CHICAGO, Ill. (WCIA) — The Illinois Department of Health is urging those eligible to get the newly approved Bivalent booster shots.

“Once the updated booster shots become available next week, I urge everyone in Illinois who is eligible to take advantage of the opportunity to get fully protected before we enter the fall season,” IDPH Director Dr. Sameer Vohra said. “These new bivalent vaccines are designed to offer extra protection against the Omicron variants which are now the dominant strain of the virus. Getting up to date now is especially important for those who are at risk of serious outcomes as the updated vaccines offer protection from hospitalization and even death.”

IDPH is advising this as COVID-19 cases continue to stay at an elevated level. 26,127 cases were announced last week with 90 counties in the state at an elevated level for COVID-19. There have been 70 deaths related to COVID-19 since August 26.

The FDA granted emergency use authorization said officials for two new Bivalent booster vaccines that include an mRNA component of the original strain to provide a better immune response for the Omicron variant(s).

The vaccine is authorized for use as a single booster dose for 18-year-olds and up. The Pfizer-BioNTech vaccine is authorized for 12-year-olds and up.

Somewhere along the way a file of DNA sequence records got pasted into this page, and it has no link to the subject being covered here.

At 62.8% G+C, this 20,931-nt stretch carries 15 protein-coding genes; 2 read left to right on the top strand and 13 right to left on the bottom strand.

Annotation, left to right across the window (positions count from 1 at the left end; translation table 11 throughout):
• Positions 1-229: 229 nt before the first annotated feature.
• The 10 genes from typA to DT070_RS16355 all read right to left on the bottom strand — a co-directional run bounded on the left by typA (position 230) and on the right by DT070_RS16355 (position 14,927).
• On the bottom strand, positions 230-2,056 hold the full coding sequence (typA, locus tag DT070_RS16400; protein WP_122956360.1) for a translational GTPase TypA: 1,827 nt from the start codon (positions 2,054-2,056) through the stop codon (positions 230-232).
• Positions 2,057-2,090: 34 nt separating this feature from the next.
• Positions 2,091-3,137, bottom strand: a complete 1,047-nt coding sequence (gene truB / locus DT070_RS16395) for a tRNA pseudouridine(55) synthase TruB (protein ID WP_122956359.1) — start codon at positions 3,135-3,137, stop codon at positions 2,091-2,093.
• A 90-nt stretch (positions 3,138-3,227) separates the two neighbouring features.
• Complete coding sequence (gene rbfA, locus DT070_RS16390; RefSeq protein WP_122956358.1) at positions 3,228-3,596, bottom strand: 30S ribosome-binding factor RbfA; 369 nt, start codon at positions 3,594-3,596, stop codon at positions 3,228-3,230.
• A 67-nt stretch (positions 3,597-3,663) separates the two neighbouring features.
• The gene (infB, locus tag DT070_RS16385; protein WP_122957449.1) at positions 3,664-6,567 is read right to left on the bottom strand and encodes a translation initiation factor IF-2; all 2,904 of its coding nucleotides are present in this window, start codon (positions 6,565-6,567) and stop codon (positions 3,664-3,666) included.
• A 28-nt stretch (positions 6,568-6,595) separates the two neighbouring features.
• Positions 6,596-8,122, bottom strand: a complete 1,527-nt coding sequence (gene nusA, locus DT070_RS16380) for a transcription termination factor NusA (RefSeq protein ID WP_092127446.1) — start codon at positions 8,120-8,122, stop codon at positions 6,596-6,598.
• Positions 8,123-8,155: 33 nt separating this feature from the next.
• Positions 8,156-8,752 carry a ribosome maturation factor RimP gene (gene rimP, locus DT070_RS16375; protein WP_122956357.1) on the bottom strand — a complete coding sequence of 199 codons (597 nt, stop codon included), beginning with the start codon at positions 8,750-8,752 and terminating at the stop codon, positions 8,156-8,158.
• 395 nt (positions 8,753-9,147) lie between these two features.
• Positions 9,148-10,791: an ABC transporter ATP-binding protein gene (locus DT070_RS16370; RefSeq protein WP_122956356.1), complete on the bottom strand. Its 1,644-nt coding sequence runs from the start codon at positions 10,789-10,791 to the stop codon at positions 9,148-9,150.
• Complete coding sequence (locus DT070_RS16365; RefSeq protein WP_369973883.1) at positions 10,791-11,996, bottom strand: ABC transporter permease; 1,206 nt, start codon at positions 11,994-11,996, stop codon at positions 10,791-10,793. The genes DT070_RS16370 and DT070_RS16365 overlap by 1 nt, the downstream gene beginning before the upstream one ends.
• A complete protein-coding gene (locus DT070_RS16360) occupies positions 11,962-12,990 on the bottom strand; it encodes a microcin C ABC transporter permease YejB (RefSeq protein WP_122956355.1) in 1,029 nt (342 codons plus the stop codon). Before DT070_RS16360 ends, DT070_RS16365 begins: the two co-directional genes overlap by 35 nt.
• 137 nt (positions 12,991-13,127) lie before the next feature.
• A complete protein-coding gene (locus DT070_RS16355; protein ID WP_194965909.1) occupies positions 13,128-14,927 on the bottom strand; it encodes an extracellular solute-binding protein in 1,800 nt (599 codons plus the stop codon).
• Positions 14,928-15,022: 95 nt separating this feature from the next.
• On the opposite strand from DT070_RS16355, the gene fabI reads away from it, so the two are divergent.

IDPH said they expect to receive 580,000 doses this week for distribution. This is in addition to the 150,000 doses for Chicago. The updated boosters will be available at pharmacies, hospitals, and healthcare providers.

A total of 3,696,385 cases have been reported to IDPH since the beginning of the pandemic. There have been 34,747 deaths in 102 different counties since the pandemic started.

IDPH reports that as of Friday night, 1,263 people in Illinois are in the hospital with COVID-19. 154 of those patients are on ventilators.

The counties listed at a high community spread are: Adams, Champaign, Clark, Coles, Crawford, Douglas, Edgar, Ford, Franklin, Fulton, Grundy, Jackson, Jefferson, Johnson, Knox, Lawrence, Lee, Macon, Massac, Perry, Pike, Shelby, Stephenson, Vermilion, Wabash, Wayne, Whiteside, Will, Williamson, and Winnebago.

The CDC recommends the following for those living or working in areas of high community spread:

  • Wear a mask or a respirator that provides you with greater protection
  • Consider avoiding non-essential indoor activities in public
  • Talk to your healthcare provider about whether or not you need to take other precautions
  • Have a plan for rapid testing
  • If you test positive: talk to your healthcare provider about whether or not you are a candidate for treatments like oral antivirals, and monoclonal antibodies
  • If you have household and social contact with someone at high risk for severe disease: consider testing before contact, stay up to date with vaccines and boosters, maintain improved ventilation through indoor spaces, and follow CDC recommendations for testing, isolation, and quarantining.